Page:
Juvenile Jinx
by Ray Paulick
Date Posted: 10/16/2002 10:21:09 AM
Last Updated: 10/16/2002 10:22:29 AM

Ray Paulick
Editor-in-Chief

Has it really been 18 years since Chief's Crown came storming down the Hollywood Park stretch to defeat Tank's Prospect and Spend a Buck in the first Breeders' Cup race ever run?

The victory clinched the Eclipse Award for the son of Danzig as North America's outstanding 2-year-old colt or gelding and made him the favorite for the following year's Kentucky Derby (gr. I). Chief's Crown failed to win the Derby--or the Preakness (gr. I) or Belmont Stakes (gr. I) for that matter. But the 1985 Triple Crown results validated the quality of the 2-year-olds competing in the first Juvenile (gr. I).

Spend a Buck, who had knee surgery following the Breeders' Cup, easily won the Kentucky Derby, with favored Chief's Crown third. Spend a Buck dodged the Preakness because of a lucrative bonus available to him in New Jersey, leaving Tank's Prospect and Chief's Crown to battle at Pimlico. Tank's Prospect got up in the final jump for the victory. Chief's Crown then finished third in the Belmont, but came back with a convincing victory in the Travers Stakes (gr. I).

No one then could have dreamed there would be a jinx involving the Breeders' Cup Juvenile and Kentucky Derby, since the top three finishers in the Juvenile ran so well the following spring and summer. But what has happened with the next 17 Juvenile winners has left many of us scratching our heads in puzzlement.

Tasso, the 1985 Juvenile winner, never won another graded stakes. Capote, who won in 1986, never won another race of any kind, nor did 1987 winner Success Express. Is It True, upset winner over Easy Goer in 1988, missed the Triple Crown though he won the Jim Dandy Stakes (gr. II) later in the year. The 1989 winner, Rhythm, failed to participate in the Triple Crown but did win the Travers.

Fly So Free, the Juvenile winner in 1990, proved to be a very good horse over the next three years, though the classic distances were beyond his scope. Arazi, brilliant in the 1991 Juvenile, never fully recovered from the knee surgery he underwent later that year and failed as the odds-on Derby favorite in 1992. Gilded Time won in 1992 and was off a year before he raced again. Brocco, the 1993 winner, ran fourth to Go for Gin over a sloppy Churchill Downs surface and was retired shortly thereafter.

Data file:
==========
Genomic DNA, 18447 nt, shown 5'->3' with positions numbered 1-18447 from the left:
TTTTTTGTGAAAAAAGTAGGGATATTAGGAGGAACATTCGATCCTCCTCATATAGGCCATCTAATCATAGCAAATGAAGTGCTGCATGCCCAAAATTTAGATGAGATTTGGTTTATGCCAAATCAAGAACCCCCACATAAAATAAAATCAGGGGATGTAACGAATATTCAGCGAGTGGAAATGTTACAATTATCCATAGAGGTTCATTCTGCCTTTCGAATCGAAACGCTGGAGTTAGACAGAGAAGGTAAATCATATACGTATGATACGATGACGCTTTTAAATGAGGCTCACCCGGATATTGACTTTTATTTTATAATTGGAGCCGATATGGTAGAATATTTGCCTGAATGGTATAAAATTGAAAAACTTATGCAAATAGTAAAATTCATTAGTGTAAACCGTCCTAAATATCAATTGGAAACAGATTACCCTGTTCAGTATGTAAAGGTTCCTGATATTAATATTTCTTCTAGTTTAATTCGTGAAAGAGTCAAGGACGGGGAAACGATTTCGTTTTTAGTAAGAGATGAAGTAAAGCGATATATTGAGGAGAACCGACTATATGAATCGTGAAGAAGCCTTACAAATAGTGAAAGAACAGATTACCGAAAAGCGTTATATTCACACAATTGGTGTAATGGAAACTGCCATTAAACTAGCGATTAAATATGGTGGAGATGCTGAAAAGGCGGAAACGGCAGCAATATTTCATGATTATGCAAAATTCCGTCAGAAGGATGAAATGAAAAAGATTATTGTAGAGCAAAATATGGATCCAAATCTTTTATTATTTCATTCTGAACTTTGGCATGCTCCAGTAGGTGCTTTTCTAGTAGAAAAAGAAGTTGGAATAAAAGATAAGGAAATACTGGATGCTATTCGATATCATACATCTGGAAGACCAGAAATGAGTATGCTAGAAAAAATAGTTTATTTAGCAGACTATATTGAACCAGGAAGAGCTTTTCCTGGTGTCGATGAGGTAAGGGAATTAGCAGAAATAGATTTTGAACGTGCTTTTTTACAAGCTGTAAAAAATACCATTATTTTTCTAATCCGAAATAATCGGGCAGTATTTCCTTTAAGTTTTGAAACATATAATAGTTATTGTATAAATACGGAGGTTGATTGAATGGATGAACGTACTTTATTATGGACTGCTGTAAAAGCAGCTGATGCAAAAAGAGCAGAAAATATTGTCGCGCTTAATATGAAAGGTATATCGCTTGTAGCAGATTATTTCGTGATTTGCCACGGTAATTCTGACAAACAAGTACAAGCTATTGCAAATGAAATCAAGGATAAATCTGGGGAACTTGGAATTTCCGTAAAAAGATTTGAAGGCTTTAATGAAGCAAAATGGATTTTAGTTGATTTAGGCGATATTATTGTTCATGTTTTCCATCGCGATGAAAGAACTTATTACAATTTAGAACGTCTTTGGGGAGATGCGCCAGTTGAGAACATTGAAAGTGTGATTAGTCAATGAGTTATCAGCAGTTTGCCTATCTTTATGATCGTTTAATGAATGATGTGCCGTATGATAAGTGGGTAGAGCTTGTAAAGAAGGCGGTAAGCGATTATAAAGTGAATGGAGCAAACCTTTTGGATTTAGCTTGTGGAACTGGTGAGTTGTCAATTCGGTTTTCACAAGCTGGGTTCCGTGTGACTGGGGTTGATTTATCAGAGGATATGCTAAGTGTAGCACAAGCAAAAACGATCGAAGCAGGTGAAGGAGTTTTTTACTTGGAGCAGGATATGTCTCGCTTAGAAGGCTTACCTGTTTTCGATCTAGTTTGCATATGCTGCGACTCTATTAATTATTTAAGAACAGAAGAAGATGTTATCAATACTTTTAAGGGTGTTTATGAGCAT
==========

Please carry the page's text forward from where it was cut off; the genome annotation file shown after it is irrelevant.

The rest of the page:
Timber Country became the first Juvenile winner to take a Triple Crown race. He parlayed his 1994 triumph into a victory at the following year's Preakness after a third-place finish in the Derby. Next came Unbridled's Song, a game fifth as the 1996 Derby favorite while racing on a bar shoe necessitated by quarter cracks. The 1996 Juvenile winner, Boston Harbor, was retired after one start at three. Favorite Trick ended his perfect season with a Juvenile win in 1997, earning him Horse of the Year honors. He couldn't stretch his sprinter's pedigree to classic distances and finished eighth in the Derby the following year. Answer Lively, the 1998 winner, finished 10th in the Derby and never won another race, similar to the fate of the next year's winner, Anees.

Macho Uno has had a checkered career following his 2000 Juvenile triumph. Last year's winner, Johannesburg, finished eighth in the Derby and has been retired after failing to recapture his 2-year-old form.

Every Juvenile winner had his excuses for failing in the following year's Derby. Some were unlucky, others lucky to win the Juvenile in the first place. Many simply were very good 2-year-olds whose classmates passed them in quality during their sophomore season.

There are some outstanding prospective starters in this year's Juvenile, which promises to be one of the highlights of this year's Breeders' Cup World Thoroughbred Championships at Arlington Park Oct. 26. Wouldn't it be nice if one of them could end the Juvenile jinx?

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